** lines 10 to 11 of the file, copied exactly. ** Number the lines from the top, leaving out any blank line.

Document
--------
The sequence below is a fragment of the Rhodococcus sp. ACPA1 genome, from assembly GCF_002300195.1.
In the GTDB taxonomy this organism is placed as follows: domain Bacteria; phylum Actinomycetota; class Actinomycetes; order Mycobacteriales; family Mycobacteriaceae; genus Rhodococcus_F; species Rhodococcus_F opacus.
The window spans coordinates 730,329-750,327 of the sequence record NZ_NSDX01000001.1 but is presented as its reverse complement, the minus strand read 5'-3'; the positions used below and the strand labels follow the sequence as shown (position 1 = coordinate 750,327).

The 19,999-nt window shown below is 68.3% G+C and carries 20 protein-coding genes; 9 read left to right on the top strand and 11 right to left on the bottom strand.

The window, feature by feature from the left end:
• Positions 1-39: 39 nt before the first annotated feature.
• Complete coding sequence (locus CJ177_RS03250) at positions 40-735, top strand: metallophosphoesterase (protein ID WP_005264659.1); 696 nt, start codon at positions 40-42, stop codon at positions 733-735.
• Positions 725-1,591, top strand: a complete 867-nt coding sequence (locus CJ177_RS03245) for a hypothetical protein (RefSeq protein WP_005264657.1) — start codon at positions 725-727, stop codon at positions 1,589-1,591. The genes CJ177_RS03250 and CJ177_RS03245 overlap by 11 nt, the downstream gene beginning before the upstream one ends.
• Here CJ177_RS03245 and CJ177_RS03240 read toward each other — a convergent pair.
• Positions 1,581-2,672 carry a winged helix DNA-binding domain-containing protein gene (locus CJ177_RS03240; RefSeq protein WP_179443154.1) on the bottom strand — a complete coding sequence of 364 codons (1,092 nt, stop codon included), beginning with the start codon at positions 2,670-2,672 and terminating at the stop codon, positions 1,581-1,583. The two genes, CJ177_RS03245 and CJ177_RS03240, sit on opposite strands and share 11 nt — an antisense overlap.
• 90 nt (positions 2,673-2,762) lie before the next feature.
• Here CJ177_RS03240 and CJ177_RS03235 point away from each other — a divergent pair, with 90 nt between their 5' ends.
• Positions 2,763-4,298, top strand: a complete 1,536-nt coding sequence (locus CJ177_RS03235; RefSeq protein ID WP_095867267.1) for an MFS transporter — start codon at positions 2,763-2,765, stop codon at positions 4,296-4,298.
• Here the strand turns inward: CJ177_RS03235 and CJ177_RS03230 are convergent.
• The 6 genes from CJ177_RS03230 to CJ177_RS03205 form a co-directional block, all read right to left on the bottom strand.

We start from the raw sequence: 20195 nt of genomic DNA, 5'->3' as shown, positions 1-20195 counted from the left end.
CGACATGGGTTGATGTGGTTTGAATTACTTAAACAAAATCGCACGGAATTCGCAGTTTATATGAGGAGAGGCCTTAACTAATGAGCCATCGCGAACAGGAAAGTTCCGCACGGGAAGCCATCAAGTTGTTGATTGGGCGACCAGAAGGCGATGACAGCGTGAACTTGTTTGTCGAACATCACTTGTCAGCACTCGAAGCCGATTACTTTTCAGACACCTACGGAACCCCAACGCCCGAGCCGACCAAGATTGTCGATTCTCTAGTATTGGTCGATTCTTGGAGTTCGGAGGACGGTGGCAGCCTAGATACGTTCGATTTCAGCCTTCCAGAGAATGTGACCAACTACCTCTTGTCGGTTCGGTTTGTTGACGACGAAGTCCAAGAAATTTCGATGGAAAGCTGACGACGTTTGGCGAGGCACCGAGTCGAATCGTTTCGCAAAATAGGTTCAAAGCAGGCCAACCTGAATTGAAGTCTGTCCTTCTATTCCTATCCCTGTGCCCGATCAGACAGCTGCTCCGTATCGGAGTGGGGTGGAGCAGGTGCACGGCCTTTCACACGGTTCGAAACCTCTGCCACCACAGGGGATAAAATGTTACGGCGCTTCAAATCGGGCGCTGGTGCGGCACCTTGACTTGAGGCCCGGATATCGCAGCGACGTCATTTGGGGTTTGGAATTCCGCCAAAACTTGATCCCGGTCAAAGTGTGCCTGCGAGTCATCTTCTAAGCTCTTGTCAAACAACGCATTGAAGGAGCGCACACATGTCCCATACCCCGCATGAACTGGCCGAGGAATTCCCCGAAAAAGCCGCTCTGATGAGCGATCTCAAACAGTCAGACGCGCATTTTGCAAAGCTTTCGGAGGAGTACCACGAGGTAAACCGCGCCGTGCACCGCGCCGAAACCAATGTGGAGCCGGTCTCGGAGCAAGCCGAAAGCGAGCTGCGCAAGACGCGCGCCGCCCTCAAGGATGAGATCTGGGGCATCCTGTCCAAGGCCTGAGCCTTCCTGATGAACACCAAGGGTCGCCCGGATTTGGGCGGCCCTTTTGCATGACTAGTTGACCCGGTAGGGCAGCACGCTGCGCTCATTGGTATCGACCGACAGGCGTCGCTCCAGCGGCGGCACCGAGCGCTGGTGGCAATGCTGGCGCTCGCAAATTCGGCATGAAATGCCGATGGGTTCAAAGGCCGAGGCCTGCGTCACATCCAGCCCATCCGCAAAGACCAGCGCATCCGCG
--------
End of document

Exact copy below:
• Positions 1,581-2,672 carry a winged helix DNA-binding domain-containing protein gene (locus CJ177_RS03240; RefSeq protein WP_179443154.1) on the bottom strand — a complete coding sequence of 364 codons (1,092 nt, stop codon included), beginning with the start codon at positions 2,670-2,672 and terminating at the stop codon, positions 1,581-1,583. The two genes, CJ177_RS03245 and CJ177_RS03240, sit on opposite strands and share 11 nt — an antisense overlap.
• 90 nt (positions 2,673-2,762) lie before the next feature.